Trehalose protects corneal epithelial cells from death by drying

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Abstract

Aim - This study was designed to examine whether trehalose could protect corneal epithelial cells in culture from death by desiccation in order to test trehalose as a potential new eye drop for dry eye syndrome. Methods - Human corneal epithelial cells in near confluent culture in wells of a 96 well multidish were preincubated for 15 minutes with 2, 20, 50, 100, or 200 mM trehalose or maltose in phosphate buffered saline (PBS), PBS alone, or three kinds of commercially available artificial tear substitutes (one with borate buffered saline and the other two containing either hydroxyethylcellulose or hyaluronan). The medium was aspirated completely and cells were left dry for 30 minutes at room temperature in room humidity. Live cells and dead cells were visualised by fluorescent dyes and counted for statistical analysis. Results - The percentage of dead corneal epithelial cells after desiccation was significantly lower in preincubation with 50, 100, and 200 mM trehalose, compared with preincubation with PBS alone (p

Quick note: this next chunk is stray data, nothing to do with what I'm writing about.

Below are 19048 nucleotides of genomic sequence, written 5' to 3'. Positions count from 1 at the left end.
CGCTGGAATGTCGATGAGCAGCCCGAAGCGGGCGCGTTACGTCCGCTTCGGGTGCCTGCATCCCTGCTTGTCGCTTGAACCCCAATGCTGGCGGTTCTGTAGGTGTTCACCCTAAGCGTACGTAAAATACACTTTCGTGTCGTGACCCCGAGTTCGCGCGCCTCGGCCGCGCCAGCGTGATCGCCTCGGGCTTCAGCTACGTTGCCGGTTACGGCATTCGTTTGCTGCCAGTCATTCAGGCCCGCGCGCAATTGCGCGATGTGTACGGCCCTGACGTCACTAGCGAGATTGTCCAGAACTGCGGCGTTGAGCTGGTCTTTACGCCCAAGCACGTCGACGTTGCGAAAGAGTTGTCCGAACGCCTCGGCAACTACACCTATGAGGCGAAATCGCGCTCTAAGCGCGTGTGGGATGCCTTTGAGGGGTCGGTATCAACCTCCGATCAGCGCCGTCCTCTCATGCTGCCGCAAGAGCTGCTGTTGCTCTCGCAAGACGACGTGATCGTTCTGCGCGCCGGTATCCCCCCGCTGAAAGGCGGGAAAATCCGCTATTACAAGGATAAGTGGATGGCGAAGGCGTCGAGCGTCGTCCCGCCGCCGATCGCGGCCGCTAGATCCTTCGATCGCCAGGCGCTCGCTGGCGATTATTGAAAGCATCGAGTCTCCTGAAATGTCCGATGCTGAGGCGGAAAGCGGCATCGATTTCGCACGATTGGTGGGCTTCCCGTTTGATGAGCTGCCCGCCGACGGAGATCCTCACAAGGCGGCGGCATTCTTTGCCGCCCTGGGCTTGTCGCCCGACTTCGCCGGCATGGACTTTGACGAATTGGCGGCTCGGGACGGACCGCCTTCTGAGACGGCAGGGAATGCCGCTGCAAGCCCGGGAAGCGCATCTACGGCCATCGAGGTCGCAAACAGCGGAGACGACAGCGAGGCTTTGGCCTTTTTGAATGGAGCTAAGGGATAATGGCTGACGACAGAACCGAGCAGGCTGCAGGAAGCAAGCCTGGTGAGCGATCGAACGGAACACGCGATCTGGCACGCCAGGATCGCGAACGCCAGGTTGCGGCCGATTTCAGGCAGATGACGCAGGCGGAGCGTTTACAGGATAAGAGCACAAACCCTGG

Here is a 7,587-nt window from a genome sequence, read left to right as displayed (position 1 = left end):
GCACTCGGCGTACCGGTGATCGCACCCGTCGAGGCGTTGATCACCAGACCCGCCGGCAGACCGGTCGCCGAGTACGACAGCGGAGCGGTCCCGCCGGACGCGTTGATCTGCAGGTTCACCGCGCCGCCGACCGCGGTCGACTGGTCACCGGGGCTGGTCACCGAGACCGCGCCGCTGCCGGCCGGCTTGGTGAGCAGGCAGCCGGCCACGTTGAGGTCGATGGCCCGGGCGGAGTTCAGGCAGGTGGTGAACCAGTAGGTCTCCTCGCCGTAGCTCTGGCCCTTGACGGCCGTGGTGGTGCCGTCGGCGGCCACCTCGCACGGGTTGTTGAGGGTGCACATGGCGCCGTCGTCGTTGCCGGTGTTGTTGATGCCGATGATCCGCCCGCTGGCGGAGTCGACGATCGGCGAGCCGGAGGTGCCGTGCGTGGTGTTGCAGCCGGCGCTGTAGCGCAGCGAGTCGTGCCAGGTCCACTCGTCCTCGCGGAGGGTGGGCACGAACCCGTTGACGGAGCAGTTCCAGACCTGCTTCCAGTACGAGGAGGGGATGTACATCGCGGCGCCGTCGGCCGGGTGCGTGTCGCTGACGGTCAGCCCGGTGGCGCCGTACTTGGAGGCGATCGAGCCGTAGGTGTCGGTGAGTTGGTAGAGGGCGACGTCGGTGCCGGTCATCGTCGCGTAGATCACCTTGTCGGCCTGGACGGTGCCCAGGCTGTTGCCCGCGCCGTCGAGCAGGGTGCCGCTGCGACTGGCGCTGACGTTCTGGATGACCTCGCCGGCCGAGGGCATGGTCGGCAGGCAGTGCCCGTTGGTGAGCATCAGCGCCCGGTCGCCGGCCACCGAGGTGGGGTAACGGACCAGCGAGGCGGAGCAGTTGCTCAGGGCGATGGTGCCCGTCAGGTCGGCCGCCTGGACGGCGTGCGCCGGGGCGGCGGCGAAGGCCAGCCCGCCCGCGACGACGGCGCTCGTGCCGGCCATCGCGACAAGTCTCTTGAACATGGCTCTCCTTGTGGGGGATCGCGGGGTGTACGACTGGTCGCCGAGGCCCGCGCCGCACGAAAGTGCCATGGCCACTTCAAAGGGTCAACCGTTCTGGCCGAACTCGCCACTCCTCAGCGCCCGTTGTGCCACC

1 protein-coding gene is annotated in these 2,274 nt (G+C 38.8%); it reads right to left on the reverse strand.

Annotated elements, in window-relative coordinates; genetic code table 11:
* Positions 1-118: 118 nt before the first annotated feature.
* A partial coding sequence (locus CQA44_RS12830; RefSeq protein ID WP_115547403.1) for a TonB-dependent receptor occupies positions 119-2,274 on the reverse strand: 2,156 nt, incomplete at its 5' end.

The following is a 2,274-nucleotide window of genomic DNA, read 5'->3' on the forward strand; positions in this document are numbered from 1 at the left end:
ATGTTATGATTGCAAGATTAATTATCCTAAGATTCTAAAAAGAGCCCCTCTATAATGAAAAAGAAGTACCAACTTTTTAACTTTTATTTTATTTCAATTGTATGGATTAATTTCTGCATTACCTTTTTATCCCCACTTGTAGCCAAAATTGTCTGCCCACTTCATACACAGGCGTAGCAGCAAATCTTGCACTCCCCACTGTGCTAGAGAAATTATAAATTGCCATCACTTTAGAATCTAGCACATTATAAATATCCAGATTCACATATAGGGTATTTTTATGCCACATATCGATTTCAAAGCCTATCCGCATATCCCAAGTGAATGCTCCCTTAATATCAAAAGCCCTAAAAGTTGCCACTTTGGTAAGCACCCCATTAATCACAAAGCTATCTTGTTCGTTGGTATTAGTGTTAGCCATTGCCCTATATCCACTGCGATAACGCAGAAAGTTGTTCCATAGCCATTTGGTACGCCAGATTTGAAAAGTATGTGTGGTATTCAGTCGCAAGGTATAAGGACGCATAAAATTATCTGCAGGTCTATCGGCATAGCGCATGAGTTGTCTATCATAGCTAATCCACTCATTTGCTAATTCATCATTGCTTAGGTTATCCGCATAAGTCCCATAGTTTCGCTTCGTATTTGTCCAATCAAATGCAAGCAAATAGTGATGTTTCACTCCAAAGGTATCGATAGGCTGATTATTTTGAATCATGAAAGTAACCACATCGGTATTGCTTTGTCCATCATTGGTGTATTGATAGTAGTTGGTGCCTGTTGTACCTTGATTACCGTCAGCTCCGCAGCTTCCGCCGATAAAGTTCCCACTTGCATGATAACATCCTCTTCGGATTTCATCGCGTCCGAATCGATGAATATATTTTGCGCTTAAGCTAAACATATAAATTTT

Original languageEnglish
Pages (from-to)610-612
Number of pages3
JournalBritish Journal of Ophthalmology
Volume85
Issue number5
DOIs
Publication statusPublished - 2001

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Trehalose
Cell Death
Epithelial Cells
Desiccation
Phosphates
Dry Eye Syndromes
Borates
Maltose
Ophthalmic Solutions
Hyaluronic Acid
Humidity
Fluorescent Dyes
Cell Culture Techniques
Temperature

ASJC Scopus subject areas

  • Ophthalmology

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Trehalose protects corneal epithelial cells from death by drying. / Matsuo, Toshihiko.

In: British Journal of Ophthalmology, Vol. 85, No. 5, 2001, p. 610-612.

Research output: Contribution to journalArticle

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